Goma or Greta: Why Sustainable Investing Is Hard

Investing, whether you want financial returns or social impact, is hard. What makes sustainable investing even harder is the lack of universal performance metrics. A retail investor interested purely in financial returns has a wide array of investment products and strategies to choose from (equities, funds, debt, alternatives, real estate, etc.). While the time horizon of these different asset classes and strategies vary, metrics like Return on Invested Capital (ROIC), Internal Rate of Return (IRR), etc. are universal ways to benchmark investments to one another. Sustainable investing lacks agreed upon methods to evaluate social impact, making it harder for impact investors to understand whether their investment had the desired outcome. The absence of standard performance indicators in sustainable investing poses an additional challenge for retail investors while also creating an opportunity for impact investors to drive the conversation around social returns.

Impact investors are currently deciding for themselves how to measure the social benefit of their investments. Acumen, one of the older well known impact funds, using a logic model. The fund I worked for measured success in terms of lives impacted. The TPG Rise Fund uses a new metric called the impact multiple of money (IMM).  However, there is no way to compare the social returns of these three funds to each other. Two retail investors could invest in completely different asset classes (equity vs debt) in 2010 and see who had the higher IRR in 2020. If one impact investor gave money to Acumen and another put money in a sustainable ETF in 2020, there would be no way to independently validate which investment had more impact by 2030. A number of companies that focus on environmental sustainability such as Tesla use CO2 offset as a proxy for social impact. Nevertheless, there is no method to compare a metric ton of CO2 saved to a job created or a life impacted. In fact, issues with the lithium ion battery supply chain make measuring impact even harder. One could argue the benefit to the environment from electric cars is negated by using children to mine the cobalt, a key ingredient in the batteries. Without an unbiased metric for impact, a cynic could say impact investing is a choice between Greta Thunberg or Goma (the capital of Eastern Congo) – the climate vs child labor.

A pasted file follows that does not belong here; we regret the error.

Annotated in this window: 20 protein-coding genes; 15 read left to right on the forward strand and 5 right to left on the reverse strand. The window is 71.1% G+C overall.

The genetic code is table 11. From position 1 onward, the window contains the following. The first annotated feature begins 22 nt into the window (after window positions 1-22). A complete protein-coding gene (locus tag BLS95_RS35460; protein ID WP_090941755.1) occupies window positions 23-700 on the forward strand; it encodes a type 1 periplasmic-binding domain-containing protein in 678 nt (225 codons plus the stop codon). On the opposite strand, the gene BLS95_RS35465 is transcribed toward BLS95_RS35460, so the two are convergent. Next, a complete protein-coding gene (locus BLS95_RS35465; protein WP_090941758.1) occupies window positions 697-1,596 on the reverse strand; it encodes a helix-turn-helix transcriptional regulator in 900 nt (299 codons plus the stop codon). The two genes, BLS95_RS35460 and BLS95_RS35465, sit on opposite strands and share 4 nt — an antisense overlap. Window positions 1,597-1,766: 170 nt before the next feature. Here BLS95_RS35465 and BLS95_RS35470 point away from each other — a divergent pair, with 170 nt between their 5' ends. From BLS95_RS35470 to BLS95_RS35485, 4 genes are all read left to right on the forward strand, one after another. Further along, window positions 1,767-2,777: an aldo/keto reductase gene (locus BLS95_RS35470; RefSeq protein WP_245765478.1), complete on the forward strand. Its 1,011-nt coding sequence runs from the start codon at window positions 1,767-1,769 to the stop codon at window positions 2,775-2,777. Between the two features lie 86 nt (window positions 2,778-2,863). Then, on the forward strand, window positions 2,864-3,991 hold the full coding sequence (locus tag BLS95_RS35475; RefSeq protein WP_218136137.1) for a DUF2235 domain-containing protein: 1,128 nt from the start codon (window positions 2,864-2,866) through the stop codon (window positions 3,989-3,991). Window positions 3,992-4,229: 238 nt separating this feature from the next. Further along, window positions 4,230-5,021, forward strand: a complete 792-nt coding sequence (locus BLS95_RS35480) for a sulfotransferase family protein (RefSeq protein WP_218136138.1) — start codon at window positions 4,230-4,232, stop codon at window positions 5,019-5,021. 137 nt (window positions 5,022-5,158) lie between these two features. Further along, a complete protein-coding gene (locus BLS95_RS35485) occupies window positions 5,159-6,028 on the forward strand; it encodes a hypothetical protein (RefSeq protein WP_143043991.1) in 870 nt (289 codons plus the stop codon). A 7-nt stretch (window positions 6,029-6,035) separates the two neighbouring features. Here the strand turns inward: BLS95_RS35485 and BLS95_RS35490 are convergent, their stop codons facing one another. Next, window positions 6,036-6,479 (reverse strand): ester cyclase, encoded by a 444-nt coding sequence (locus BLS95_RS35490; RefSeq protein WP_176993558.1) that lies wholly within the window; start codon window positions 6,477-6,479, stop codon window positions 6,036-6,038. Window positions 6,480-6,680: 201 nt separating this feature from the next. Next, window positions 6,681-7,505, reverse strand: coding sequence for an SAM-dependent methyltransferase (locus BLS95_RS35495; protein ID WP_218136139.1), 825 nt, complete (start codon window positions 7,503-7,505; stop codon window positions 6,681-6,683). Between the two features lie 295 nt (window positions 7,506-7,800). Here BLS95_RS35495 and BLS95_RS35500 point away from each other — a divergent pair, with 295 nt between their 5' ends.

While challenging, the lack of a universal metric for impact investing provides an opportunity for investors interested in sustainable investing. At a time when massive players such as Blackrock and Goldman Sachs are trying to differentiate themselves with pledges to sustainability and gender diversity, retail investors can chose what impact means to them and vote with their wallets. Will the vampire squid or Melinda Gates have a greater impact on gender equality in the next ten years? It’s hard to say since the two organizations are measuring success in different ways. But the lack of an impact benchmark makes investing in this sector so exciting! The market has an opportunity to decide how impact is measured. It seems to me there are a few ways this could play out:

  1. The major players in the industry, guided by a major organizational body such as the GIIN, review all existing metrics and decide on what the larger group thinks in the best one
  2. Investors decide to use the same metrics and pure finance to evaluate fund performance and look solely at the return profile when comparing funds to one another
  3. As the sector becomes more mature, investors will direct the majority of their capital to funds that in their opinion “perform” the best on impact, and the sector uses the impact measurement standard of the funds chosen by the market.

While all are viable solutions, I am personally hoping for option 3. Sustainable investing came from a group of people who thought we could do better allocating capital, so it would be good if the fund managers, entrepreneurs and investors all had a say in deciding what successful performance means.

About the Author

Isaac is the general manager for the Northwest and West Canada at Lime, the leading US smart mobility company. Before Lime, he worked for an emerging markets venture capital firm called Capria and for President Clinton’s Health Access Initiative. Isaac has an MBA from London Business School and a BS in Psychology with Honors from Brown University. He lives in Seattle with his wife and son.

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